We worked very hard on the screenplay.It took us six months for the script and about three months for the pre production.

How would you describe your short film in two words!?

A weird shriek.

What was the biggest obstacle you faced in completing this film?

The biggest issue was to find the actress who fit the role of the evil doctor. The location also was a big deal because we needed a very special place to set the women in the cabe scene.

What were your initial reactions when watching the Toronto audience talking about your film in the feedback video?

We really love when the audience comes up with a lot of questions because we think that movies are built for that. We would have liked to be there to answer all the questions: especially the cat one.

AUDIENCE FEEDBACK VIDEO from the April 2017 Film Festival:

How did you come up with the idea for this short film?

We started from an imagine I had in my mind. A woman who finds an umbilical cord. Everything started from that.

What film have you seen the most in your life?

My favourite is The Locatarie by Roman Polanski

What song have you listened to the most times in your life?

Bohemian Rapsody (Eugenio)
Dammi una lametta (Raffaele)

What is next for you? A new film?

We are working on a script inspired by The white People, a novel by Arthur Machen.

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Interviewer Matthew Toffolo is currently the CEO of the WILDsound FEEDBACK Film & Writing Festival. The festival that showcases 20-50 screenplay and story readings performed by professional actors every month. And the FEEDBACK Monthly Festival held in downtown Toronto, and Los Angeles at least 2 times a month. Go to www.wildsound.ca for more information and to submit your work to the festival.

Interview with director Oliver Park (STILL)

Oliver Park’s short film STILL was the winner of “Best Film” at the April 2017 Horror/Thriller Festival. It was a joy to chat with him about the film and his future:

Matthew Toffolo: What motivated you to make this film?

Oliver Park: I had a dream that inspired the feature idea for STILL and wanted to make a short to raise awareness for it.

From the idea to the finished product, how long did it take for you to make this short?

It took about nine months as I had to spend time working on a crowdfunding campaign for it before filming. After we had the money, we moved very quickly as we had festival deadlines to hit.

How would you describe your short film in two words!?

Sweet dreams.

What was the biggest obstacle you faced in completing this film?

The biggest obstacle with many short horrors is shooting at night. When you’re using a friends house as a location and the sun starts to come up, you’re out of time. We were lucky enough to be able to go back to pick up the shots we were unable to get but t’s never easy when you’re against massive time constraints.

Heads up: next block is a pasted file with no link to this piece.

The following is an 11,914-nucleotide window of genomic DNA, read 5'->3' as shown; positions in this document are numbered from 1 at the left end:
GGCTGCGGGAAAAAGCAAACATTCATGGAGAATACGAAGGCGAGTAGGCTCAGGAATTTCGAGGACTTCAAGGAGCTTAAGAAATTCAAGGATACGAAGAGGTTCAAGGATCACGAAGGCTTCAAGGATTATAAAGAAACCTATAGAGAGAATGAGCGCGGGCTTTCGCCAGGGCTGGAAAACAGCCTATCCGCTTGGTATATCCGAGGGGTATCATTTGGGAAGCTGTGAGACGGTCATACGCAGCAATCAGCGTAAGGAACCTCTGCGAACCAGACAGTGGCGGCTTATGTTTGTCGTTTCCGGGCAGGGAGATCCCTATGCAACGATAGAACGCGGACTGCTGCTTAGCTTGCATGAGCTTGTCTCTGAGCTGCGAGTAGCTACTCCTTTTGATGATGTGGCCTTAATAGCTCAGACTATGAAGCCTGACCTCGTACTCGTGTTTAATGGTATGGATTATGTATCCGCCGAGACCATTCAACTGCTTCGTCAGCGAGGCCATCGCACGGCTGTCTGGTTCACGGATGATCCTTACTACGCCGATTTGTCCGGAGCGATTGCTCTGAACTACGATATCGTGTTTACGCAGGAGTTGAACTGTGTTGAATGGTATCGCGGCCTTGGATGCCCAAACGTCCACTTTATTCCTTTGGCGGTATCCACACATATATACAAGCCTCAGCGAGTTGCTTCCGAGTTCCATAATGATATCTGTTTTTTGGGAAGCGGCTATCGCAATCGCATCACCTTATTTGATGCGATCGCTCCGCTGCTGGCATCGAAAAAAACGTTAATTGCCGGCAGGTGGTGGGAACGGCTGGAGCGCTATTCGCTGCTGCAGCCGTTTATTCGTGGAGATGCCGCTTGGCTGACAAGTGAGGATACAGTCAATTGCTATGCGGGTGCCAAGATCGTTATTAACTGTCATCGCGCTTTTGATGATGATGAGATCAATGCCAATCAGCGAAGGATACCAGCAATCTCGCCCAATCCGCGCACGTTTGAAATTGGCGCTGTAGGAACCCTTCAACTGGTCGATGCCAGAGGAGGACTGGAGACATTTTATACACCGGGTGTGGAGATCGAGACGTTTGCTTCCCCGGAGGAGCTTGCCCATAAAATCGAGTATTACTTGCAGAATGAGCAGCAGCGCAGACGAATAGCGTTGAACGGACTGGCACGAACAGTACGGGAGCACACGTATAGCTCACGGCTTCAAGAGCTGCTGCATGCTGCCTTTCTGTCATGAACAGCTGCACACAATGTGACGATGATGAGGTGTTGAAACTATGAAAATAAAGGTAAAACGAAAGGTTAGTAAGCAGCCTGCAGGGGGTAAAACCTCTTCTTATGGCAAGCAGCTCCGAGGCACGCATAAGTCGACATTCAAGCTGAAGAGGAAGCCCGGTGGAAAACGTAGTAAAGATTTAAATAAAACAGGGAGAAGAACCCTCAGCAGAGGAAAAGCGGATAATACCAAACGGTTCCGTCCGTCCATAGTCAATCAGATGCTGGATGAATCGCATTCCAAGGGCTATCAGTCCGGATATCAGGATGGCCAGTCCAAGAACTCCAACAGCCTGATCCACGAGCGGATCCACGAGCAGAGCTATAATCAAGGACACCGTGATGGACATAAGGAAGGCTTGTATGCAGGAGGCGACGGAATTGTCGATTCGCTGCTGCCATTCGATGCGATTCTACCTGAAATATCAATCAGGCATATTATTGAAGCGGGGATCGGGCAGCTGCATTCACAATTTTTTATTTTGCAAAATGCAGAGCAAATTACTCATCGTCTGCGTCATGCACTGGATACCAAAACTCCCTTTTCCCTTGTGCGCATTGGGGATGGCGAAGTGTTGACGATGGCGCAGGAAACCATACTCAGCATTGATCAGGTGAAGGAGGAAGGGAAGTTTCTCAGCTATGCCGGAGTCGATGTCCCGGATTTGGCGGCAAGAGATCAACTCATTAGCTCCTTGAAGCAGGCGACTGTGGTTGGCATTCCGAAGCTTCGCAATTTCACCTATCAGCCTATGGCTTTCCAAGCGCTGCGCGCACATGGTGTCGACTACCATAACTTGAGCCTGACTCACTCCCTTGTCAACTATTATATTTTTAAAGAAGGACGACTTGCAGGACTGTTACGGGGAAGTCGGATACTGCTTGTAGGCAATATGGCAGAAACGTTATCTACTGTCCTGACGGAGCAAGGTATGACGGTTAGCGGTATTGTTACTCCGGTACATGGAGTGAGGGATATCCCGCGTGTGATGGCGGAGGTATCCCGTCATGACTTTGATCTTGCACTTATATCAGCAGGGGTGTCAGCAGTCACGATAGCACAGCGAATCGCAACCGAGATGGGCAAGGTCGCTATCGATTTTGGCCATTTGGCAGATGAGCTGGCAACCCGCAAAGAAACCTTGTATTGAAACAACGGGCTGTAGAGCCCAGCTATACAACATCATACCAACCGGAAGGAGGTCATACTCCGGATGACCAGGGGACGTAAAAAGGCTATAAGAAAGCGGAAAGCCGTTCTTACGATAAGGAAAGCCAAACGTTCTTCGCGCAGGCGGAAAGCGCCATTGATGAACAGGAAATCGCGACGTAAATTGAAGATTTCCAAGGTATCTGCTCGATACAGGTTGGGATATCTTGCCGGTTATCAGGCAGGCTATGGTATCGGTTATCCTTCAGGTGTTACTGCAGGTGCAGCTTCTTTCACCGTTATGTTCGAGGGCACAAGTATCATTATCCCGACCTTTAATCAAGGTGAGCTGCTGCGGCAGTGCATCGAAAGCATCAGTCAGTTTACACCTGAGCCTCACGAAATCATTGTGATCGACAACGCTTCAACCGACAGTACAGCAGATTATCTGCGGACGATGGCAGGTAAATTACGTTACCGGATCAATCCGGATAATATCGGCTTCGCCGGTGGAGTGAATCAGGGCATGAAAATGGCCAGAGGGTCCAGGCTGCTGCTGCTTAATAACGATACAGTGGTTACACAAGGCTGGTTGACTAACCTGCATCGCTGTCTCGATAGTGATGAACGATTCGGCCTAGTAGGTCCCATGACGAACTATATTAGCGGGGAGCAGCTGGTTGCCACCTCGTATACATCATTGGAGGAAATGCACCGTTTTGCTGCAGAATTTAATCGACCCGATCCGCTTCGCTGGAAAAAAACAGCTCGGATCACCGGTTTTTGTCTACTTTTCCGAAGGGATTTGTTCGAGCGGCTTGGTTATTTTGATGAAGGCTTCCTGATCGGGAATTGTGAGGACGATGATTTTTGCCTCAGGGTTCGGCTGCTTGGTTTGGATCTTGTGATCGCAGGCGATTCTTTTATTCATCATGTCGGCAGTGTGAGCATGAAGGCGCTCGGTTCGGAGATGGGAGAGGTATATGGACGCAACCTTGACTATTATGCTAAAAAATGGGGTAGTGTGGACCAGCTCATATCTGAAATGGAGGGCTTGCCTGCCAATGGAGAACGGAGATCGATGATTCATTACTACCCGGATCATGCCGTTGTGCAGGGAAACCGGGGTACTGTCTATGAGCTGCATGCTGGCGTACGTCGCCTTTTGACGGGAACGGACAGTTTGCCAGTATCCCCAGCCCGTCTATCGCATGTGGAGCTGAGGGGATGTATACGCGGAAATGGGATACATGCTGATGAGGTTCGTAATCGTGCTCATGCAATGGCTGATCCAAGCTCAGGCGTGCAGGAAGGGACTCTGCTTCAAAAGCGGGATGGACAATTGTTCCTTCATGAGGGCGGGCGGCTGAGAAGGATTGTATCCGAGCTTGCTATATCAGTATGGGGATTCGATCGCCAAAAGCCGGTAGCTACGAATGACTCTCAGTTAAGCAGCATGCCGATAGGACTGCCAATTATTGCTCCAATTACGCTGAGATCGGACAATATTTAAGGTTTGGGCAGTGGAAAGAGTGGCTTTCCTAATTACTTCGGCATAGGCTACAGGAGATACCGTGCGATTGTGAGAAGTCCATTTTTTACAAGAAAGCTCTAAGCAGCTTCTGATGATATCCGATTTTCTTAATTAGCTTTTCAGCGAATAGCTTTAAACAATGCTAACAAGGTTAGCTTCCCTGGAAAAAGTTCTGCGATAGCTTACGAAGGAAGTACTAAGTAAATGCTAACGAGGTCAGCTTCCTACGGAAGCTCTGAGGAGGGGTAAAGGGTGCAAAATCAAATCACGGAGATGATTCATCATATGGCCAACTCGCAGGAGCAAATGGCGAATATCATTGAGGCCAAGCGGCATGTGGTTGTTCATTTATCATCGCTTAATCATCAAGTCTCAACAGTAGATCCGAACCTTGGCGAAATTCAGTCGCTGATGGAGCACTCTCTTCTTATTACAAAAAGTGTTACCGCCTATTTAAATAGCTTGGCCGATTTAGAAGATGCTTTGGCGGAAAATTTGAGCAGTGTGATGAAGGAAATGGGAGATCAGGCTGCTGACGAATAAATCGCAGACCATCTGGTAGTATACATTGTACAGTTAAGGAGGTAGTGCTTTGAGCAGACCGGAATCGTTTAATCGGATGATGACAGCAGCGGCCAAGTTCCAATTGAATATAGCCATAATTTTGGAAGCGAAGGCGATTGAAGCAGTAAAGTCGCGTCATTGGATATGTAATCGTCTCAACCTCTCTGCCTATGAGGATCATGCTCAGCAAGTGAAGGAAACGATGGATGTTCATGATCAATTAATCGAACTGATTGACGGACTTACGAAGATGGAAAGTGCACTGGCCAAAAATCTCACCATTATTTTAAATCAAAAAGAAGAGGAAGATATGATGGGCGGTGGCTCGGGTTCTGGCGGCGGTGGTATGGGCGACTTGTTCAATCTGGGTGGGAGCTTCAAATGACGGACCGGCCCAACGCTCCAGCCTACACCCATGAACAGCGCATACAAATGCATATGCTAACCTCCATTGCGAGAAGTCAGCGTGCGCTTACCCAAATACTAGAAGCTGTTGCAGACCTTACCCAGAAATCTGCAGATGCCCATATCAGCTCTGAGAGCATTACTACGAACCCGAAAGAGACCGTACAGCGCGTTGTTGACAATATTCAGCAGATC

What were your initial reactions when watching the Toronto audience talking about your film in the feedback video?

Joy! I was so happy that people liked it. You make horror to scare you and just hope it will scare others. I was glad that small things were picked up on like “finish your wine” for example. I agree with the fact that one probably wouldn’t have a shower under those circumstances and I don’t think it’s an excuse that ‘it’s a horror so it’s fine’. If I could go back, I would have put more effort into giving her a reason to get into the shower (she gets dirty from the greasy boiler suit, for example).

AUDIENCE FEEDBACK VIDEO from the April 2017 Film Festival:

How did you come up with the idea for this short film?

I had a dream about a masked figure arriving at my front door…

What film that you’ve watched in the last 5 years has inspired you the most?

There are FAR too many! Great modern horror is hard to find but I am a huge fan of the recent ‘A Girl Walks Home Alone At Night’.

What song have you listened to the most times in your life?

I love to listen to film soundtracks and classical. Anything by Glass, Newman, Zimmer or Einaudi works and I adore Chris Young (composer of Sinister).

What is next for you? A new film?

There are many things going on right now, mainly feature development, so I certainly plan to make many many more films very soon and rest assured, I will stay in horror for now!

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Interviewer Matthew Toffolo is currently the CEO of the WILDsound FEEDBACK Film & Writing Festival. The festival that showcases 20-50 screenplay and story readings performed by professional actors every month. And the FEEDBACK Monthly Festival held in downtown Toronto, and Los Angeles at least 2 times a month. Go to www.wildsound.ca for more information and to submit your work to the festival.